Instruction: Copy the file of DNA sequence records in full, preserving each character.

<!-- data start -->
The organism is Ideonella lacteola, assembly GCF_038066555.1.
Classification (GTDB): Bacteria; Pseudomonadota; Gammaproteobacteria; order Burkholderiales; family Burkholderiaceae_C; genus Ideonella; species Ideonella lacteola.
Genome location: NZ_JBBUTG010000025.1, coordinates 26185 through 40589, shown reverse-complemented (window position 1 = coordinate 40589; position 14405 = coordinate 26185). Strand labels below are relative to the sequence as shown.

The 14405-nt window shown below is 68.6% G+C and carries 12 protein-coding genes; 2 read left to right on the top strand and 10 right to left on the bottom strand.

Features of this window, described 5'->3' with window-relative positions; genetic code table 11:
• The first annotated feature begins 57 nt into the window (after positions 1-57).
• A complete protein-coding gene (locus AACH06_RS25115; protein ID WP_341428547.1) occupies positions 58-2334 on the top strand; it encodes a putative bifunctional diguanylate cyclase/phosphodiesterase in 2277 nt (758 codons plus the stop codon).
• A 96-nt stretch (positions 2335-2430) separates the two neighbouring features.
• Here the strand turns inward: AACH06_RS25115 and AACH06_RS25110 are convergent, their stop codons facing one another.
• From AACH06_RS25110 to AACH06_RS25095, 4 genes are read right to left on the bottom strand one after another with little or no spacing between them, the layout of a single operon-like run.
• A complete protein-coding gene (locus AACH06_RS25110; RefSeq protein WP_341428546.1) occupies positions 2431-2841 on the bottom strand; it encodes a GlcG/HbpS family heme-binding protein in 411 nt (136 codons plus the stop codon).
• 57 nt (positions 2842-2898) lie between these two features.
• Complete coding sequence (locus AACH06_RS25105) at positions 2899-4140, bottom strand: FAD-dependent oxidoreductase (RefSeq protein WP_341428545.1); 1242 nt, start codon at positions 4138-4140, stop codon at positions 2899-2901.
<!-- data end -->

The organism is Ideonella lacteola, assembly GCF_038066555.1.
Classification (GTDB): Bacteria; Pseudomonadota; Gammaproteobacteria; order Burkholderiales; family Burkholderiaceae_C; genus Ideonella; species Ideonella lacteola.
Genome location: NZ_JBBUTG010000025.1, coordinates 26185 through 40589, shown reverse-complemented (window position 1 = coordinate 40589; position 14405 = coordinate 26185). Strand labels below are relative to the sequence as shown.

The 14405-nt window shown below is 68.6% G+C and carries 12 protein-coding genes; 2 read left to right on the top strand and 10 right to left on the bottom strand.

Features of this window, described 5'->3' with window-relative positions; genetic code table 11:
• The first annotated feature begins 57 nt into the window (after positions 1-57).
• A complete protein-coding gene (locus AACH06_RS25115; protein ID WP_341428547.1) occupies positions 58-2334 on the top strand; it encodes a putative bifunctional diguanylate cyclase/phosphodiesterase in 2277 nt (758 codons plus the stop codon).
• A 96-nt stretch (positions 2335-2430) separates the two neighbouring features.
• Here the strand turns inward: AACH06_RS25115 and AACH06_RS25110 are convergent, their stop codons facing one another.
• From AACH06_RS25110 to AACH06_RS25095, 4 genes are read right to left on the bottom strand one after another with little or no spacing between them, the layout of a single operon-like run.
• A complete protein-coding gene (locus AACH06_RS25110; RefSeq protein WP_341428546.1) occupies positions 2431-2841 on the bottom strand; it encodes a GlcG/HbpS family heme-binding protein in 411 nt (136 codons plus the stop codon).
• 57 nt (positions 2842-2898) lie between these two features.
• Complete coding sequence (locus AACH06_RS25105) at positions 2899-4140, bottom strand: FAD-dependent oxidoreductase (RefSeq protein WP_341428545.1); 1242 nt, start codon at positions 4138-4140, stop codon at positions 2899-2901.